Thursday, May 7, 2015

Liberty and Justice For All

Well, I just got done writing letters to our nine Supreme Court justices. For those of you living in caves, our justices are currently facing the decision of whether or not to redefine marriage to include the recognition of same-sex couples as married. They will make this decision in the next month or so. I'm considering writing a post on my feelings about this, but I'll be honest, I'm a little hesitant to put my thoughts on this subject out on the interwebs for all the haters to see. I've mentioned before how ugly comments tear me up or my belief that the internet is full of narcissistic jerks.

Anyway, back to the task at hand: I don't know about you, but marriage is something I feel very strongly about which is why I took the time to write a letter to our justices expressing my opinions and concerns about their upcoming decision on this matter. As an educated adult living in a country where I have the right to vote and have exercised that right since I was of legal voting age, I think it's important that I take the time to make sure that the people entrusted to make decisions for this country know where I stand on monumental issues such as this one. Earlier this year, I wrote to all my state representatives expressing my extreme displeasure in the events leading to the legalization of same-sex "marriage" in my state. 

From what I have observed, my generation and younger have become increasingly apathetic about our right to vote and the legal system in this nation. This is very disheartening to me, and I wanted to take the time today to advocate for being informed about current issues and exercising your rights as a citizen in this country. It is not difficult with the technology we have to figure out who your representatives are and how to get in touch with them. 

If you didn't know, our nine Supreme Court justices are:

Chief Justice John G. Roberts, Jr.
Justice John Paul Stevens
Justice Antonin Scalia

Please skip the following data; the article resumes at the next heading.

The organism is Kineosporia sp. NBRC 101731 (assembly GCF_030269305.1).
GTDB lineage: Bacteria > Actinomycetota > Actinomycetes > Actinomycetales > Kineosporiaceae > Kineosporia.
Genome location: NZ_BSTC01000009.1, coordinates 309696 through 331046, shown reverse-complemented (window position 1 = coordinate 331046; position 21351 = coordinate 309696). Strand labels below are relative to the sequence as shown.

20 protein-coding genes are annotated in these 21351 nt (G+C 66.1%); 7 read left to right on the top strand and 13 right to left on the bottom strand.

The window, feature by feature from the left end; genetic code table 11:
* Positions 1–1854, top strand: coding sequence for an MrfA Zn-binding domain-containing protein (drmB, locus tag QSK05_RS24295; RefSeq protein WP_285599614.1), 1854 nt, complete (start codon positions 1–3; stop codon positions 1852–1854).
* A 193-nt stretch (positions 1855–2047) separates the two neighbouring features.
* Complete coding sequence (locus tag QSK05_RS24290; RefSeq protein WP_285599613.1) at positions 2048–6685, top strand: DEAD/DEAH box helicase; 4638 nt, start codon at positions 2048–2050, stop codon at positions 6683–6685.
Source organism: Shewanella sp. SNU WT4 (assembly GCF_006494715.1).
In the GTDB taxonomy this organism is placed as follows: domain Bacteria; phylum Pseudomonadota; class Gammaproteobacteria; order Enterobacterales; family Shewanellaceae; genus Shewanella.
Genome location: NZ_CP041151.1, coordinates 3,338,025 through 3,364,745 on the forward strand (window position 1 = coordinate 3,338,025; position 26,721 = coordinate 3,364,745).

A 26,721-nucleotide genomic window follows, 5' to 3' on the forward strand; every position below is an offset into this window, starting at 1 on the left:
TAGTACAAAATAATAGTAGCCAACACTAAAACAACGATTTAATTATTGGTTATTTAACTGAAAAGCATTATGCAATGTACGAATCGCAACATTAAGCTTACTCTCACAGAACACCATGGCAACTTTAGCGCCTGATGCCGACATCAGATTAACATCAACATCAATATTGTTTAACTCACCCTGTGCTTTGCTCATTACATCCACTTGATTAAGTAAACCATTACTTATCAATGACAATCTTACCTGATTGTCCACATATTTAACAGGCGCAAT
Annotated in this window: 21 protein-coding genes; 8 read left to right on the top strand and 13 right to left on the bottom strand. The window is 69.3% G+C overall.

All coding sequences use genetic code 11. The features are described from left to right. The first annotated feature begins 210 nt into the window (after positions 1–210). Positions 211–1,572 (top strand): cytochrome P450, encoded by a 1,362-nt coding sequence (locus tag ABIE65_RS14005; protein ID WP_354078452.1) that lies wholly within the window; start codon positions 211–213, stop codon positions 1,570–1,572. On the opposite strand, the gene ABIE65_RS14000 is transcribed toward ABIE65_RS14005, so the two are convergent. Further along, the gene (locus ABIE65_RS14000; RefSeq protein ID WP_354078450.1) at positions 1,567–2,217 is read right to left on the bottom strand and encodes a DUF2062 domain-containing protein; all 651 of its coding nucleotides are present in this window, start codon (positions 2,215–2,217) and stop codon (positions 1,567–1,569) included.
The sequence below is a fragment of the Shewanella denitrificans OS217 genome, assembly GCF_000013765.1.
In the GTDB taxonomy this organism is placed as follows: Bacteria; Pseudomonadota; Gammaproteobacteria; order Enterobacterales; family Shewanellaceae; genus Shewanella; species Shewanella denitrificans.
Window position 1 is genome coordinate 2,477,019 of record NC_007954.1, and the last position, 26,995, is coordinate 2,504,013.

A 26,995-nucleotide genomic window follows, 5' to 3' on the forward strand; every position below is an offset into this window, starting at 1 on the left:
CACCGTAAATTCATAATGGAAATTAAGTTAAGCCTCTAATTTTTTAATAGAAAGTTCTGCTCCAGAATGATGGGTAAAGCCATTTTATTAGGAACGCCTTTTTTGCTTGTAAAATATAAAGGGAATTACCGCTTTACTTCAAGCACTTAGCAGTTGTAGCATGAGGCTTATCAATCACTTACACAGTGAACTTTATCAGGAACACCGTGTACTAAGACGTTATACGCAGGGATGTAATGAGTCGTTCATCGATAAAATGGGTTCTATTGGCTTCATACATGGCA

Justice Anthony M. Kennedy
Justice Clarence Thomas
Justice Ruth Bader Ginsburg
Justice Stephen G. Breyer
Justice Samuel A. Alito, Jr.
Justice Sonia Sotomayor

To mail them a letter, you would address it like this:

Chief Justice John G. Roberts, Jr.
Supreme Court of the United States
One First Street N.E.
Washington, DC 20543

When writing a justice of the Supreme Court, it is appropriate to address them like this:

Dear Justice (or Chief Justice) [last name]:

For example:

Dear Justice Kennedy:

When you write a letter to any of our politicians, be sure you include your own name and mailing address. In my letters, I include my phone number as well. Be respectful in your tone and concise. Make your position clear. Check for spelling and grammar errors. Type it up so they will be able to read it. It's not rocket science, people, and you don't have to be a rocket scientist to write a letter to one (or all) of our justices.

If you are interested in writing letters to your state representatives or senators, this is a really helpful website for figuring out who they are and how to do that. If you are interested in reading the letters I have sent or have more questions about how to write to a politician, feel free to email me at hannah(dot)hancock87(at)gmail(dot)com, and I would be more than happy to show you my letters, answer your questions, or help you in any way I can. 

We really do live in a great country, and I, for one, want it to stay that way.
Have you ever written to your senator? Your representatives? Our Supreme Court justices? Or the President? What did you write about? Did you receive a response?